orphism, a short-lived movement in art founded in 1912 by Robert Delaunay, Frank Kupka, the Duchamp brothers, and Roger de la Fresnaye. Apollinaire coined the term orphism to describe the lyrical, shimmering chromatic effects that these painters sought to introduce into the drier aesthetic of cubism. Moving toward pure abstraction, the orphists saw painting as sensation. For a time their number included Léger, Picabia, Chagall, and Gliezes. The movement influenced the German Blaue Reiter group and the American synchromists Stanton Macdonald-Wright and Morgan Russell.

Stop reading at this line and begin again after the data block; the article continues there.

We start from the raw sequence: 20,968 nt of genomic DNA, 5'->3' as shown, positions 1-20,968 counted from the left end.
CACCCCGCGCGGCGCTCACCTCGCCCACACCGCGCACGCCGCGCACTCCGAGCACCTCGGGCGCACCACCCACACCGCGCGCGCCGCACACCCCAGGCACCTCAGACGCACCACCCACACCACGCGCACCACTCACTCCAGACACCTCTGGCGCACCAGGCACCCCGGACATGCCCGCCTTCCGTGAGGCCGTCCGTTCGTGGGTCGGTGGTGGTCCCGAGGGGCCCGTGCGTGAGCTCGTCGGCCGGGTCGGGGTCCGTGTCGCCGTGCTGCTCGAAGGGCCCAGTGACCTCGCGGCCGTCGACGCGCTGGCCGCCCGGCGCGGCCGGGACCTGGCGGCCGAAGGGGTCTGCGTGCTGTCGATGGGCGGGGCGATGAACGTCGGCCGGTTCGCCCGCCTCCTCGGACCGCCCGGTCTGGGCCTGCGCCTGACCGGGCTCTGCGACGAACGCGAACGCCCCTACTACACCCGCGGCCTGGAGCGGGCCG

The Columbia Electronic Encyclopedia, 6th ed. Copyright © 2012, Columbia University Press. All rights reserved.